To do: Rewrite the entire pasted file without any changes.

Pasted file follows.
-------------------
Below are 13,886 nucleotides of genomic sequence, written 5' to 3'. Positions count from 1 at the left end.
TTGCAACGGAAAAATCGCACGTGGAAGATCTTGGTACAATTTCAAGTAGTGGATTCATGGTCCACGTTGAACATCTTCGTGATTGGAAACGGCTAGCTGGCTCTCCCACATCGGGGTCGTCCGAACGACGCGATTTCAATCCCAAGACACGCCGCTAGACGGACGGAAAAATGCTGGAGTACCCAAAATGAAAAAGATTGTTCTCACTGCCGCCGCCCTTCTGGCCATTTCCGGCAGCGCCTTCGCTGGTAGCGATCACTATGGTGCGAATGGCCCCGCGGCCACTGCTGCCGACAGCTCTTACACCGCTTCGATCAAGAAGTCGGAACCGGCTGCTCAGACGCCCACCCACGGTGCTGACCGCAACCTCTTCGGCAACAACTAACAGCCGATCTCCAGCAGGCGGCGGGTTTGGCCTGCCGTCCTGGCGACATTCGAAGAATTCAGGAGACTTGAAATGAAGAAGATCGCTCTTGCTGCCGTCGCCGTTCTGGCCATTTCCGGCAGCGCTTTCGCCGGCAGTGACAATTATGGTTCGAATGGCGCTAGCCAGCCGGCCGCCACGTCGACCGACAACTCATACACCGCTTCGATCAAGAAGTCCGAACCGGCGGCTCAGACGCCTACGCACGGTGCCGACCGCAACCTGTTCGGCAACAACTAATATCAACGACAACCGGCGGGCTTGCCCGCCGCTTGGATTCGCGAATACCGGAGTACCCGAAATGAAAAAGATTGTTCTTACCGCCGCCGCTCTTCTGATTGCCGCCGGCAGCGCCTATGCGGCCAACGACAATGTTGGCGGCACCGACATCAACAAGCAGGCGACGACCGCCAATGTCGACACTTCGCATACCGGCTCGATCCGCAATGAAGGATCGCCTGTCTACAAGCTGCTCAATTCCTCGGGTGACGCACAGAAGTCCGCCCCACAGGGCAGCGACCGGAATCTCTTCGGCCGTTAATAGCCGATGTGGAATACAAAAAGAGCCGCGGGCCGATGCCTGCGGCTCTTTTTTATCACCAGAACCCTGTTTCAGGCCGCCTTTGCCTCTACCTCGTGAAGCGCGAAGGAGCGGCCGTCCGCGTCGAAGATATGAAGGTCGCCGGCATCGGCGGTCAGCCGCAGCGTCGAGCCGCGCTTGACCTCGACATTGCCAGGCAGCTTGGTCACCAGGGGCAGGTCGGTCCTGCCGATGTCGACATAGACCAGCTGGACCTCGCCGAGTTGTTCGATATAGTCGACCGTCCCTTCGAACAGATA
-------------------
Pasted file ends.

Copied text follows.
Below are 13,886 nucleotides of genomic sequence, written 5' to 3'. Positions count from 1 at the left end.
TTGCAACGGAAAAATCGCACGTGGAAGATCTTGGTACAATTTCAAGTAGTGGATTCATGGTCCACGTTGAACATCTTCGTGATTGGAAACGGCTAGCTGGCTCTCCCACATCGGGGTCGTCCGAACGACGCGATTTCAATCCCAAGACACGCCGCTAGACGGACGGAAAAATGCTGGAGTACCCAAAATGAAAAAGATTGTTCTCACTGCCGCCGCCCTTCTGGCCATTTCCGGCAGCGCCTTCGCTGGTAGCGATCACTATGGTGCGAATGGCCCCGCGGCCACTGCTGCCGACAGCTCTTACACCGCTTCGATCAAGAAGTCGGAACCGGCTGCTCAGACGCCCACCCACGGTGCTGACCGCAACCTCTTCGGCAACAACTAACAGCCGATCTCCAGCAGGCGGCGGGTTTGGCCTGCCGTCCTGGCGACATTCGAAGAATTCAGGAGACTTGAAATGAAGAAGATCGCTCTTGCTGCCGTCGCCGTTCTGGCCATTTCCGGCAGCGCTTTCGCCGGCAGTGACAATTATGGTTCGAATGGCGCTAGCCAGCCGGCCGCCACGTCGACCGACAACTCATACACCGCTTCGATCAAGAAGTCCGAACCGGCGGCTCAGACGCCTACGCACGGTGCCGACCGCAACCTGTTCGGCAACAACTAATATCAACGACAACCGGCGGGCTTGCCCGCCGCTTGGATTCGCGAATACCGGAGTACCCGAAATGAAAAAGATTGTTCTTACCGCCGCCGCTCTTCTGATTGCCGCCGGCAGCGCCTATGCGGCCAACGACAATGTTGGCGGCACCGACATCAACAAGCAGGCGACGACCGCCAATGTCGACACTTCGCATACCGGCTCGATCCGCAATGAAGGATCGCCTGTCTACAAGCTGCTCAATTCCTCGGGTGACGCACAGAAGTCCGCCCCACAGGGCAGCGACCGGAATCTCTTCGGCCGTTAATAGCCGATGTGGAATACAAAAAGAGCCGCGGGCCGATGCCTGCGGCTCTTTTTTATCACCAGAACCCTGTTTCAGGCCGCCTTTGCCTCTACCTCGTGAAGCGCGAAGGAGCGGCCGTCCGCGTCGAAGATATGAAGGTCGCCGGCATCGGCGGTCAGCCGCAGCGTCGAGCCGCGCTTGACCTCGACATTGCCAGGCAGCTTGGTCACCAGGGGCAGGTCGGTCCTGCCGATGTCGACATAGACCAGCTGGACCTCGCCGAGTTGTTCGATATAGTCGACCGTCCCTTCGAACAGATA